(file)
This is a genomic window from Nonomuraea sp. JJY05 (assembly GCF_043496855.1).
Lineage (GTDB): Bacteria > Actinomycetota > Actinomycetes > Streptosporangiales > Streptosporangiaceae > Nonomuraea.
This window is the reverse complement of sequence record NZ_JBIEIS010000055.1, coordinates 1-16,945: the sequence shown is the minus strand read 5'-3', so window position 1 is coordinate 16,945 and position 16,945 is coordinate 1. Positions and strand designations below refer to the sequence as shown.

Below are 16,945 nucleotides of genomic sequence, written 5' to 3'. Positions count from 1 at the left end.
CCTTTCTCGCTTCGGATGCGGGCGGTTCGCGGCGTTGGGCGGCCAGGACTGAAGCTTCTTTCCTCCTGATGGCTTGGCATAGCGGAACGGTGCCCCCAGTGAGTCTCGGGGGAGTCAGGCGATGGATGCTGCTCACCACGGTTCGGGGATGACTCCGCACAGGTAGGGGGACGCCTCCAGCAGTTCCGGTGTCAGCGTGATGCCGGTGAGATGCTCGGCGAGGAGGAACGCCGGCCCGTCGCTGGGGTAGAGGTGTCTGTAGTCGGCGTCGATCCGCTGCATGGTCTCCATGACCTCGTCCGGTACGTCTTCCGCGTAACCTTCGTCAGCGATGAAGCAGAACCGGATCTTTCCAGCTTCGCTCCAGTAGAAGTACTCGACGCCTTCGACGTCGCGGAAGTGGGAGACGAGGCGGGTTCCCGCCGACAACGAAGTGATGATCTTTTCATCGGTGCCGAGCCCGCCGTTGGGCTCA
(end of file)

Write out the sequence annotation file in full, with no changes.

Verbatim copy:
This is a genomic window from Nonomuraea sp. JJY05 (assembly GCF_043496855.1).
Lineage (GTDB): Bacteria > Actinomycetota > Actinomycetes > Streptosporangiales > Streptosporangiaceae > Nonomuraea.
This window is the reverse complement of sequence record NZ_JBIEIS010000055.1, coordinates 1-16,945: the sequence shown is the minus strand read 5'-3', so window position 1 is coordinate 16,945 and position 16,945 is coordinate 1. Positions and strand designations below refer to the sequence as shown.

Below are 16,945 nucleotides of genomic sequence, written 5' to 3'. Positions count from 1 at the left end.
CCTTTCTCGCTTCGGATGCGGGCGGTTCGCGGCGTTGGGCGGCCAGGACTGAAGCTTCTTTCCTCCTGATGGCTTGGCATAGCGGAACGGTGCCCCCAGTGAGTCTCGGGGGAGTCAGGCGATGGATGCTGCTCACCACGGTTCGGGGATGACTCCGCACAGGTAGGGGGACGCCTCCAGCAGTTCCGGTGTCAGCGTGATGCCGGTGAGATGCTCGGCGAGGAGGAACGCCGGCCCGTCGCTGGGGTAGAGGTGTCTGTAGTCGGCGTCGATCCGCTGCATGGTCTCCATGACCTCGTCCGGTACGTCTTCCGCGTAACCTTCGTCAGCGATGAAGCAGAACCGGATCTTTCCAGCTTCGCTCCAGTAGAAGTACTCGACGCCTTCGACGTCGCGGAAGTGGGAGACGAGGCGGGTTCCCGCCGACAACGAAGTGATGATCTTTTCATCGGTGCCGAGCCCGCCGTTGGGCTCA